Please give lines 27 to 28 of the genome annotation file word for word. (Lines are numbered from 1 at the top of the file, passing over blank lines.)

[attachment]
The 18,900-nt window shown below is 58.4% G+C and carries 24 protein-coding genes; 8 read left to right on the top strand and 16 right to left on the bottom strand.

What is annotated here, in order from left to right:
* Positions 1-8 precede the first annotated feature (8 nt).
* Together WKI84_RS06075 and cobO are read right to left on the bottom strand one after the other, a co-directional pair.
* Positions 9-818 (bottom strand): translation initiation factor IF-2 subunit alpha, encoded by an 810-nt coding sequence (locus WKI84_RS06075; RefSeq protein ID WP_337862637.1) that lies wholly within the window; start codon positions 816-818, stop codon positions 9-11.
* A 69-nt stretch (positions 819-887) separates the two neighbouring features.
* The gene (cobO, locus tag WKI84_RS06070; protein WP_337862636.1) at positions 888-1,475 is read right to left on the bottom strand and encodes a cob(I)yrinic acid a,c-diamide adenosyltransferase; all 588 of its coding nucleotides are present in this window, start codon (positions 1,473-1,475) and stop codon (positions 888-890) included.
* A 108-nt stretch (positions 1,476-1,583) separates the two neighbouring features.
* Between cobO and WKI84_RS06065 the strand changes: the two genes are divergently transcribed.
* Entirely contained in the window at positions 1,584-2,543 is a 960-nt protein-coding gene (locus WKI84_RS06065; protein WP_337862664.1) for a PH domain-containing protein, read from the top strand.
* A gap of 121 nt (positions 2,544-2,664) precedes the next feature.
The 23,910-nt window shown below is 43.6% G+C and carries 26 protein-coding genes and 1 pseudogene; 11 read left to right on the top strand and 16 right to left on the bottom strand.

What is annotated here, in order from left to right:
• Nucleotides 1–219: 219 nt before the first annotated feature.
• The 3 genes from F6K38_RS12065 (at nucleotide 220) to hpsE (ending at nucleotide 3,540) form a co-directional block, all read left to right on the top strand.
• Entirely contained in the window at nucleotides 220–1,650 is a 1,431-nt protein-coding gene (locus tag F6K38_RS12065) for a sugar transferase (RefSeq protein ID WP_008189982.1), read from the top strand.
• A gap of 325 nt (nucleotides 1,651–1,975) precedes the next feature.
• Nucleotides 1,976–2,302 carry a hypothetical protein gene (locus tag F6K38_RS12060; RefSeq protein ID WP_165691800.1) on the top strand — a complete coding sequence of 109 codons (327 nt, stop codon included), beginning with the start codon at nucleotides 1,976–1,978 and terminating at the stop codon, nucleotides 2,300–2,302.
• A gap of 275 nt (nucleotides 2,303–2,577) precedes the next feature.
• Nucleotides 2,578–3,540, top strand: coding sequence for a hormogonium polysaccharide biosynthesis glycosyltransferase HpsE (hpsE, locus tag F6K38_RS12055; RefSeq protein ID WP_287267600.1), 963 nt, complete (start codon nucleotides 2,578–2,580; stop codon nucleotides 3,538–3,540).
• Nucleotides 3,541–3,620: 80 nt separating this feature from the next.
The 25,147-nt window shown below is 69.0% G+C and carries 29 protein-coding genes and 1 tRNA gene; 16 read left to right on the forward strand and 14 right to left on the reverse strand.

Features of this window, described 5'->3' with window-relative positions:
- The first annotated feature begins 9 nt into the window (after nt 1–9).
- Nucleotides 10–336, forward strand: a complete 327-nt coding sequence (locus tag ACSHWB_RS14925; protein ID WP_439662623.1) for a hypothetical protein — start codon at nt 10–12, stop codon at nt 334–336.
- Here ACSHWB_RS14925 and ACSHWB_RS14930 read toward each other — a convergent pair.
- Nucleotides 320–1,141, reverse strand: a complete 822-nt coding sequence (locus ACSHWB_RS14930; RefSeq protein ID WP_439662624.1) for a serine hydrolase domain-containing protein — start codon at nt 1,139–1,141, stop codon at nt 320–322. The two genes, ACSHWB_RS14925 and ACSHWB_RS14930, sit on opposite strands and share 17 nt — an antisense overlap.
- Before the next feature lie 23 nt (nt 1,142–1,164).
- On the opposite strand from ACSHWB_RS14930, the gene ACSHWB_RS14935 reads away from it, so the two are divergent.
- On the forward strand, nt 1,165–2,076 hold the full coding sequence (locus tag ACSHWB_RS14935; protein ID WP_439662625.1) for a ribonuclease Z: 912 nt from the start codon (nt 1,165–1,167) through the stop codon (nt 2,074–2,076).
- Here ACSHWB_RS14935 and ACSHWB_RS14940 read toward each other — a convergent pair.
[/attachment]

- Nucleotides 320–1,141, reverse strand: a complete 822-nt coding sequence (locus ACSHWB_RS14930; RefSeq protein ID WP_439662624.1) for a serine hydrolase domain-containing protein — start codon at nt 1,139–1,141, stop codon at nt 320–322. The two genes, ACSHWB_RS14925 and ACSHWB_RS14930, sit on opposite strands and share 17 nt — an antisense overlap.
- Before the next feature lie 23 nt (nt 1,142–1,164).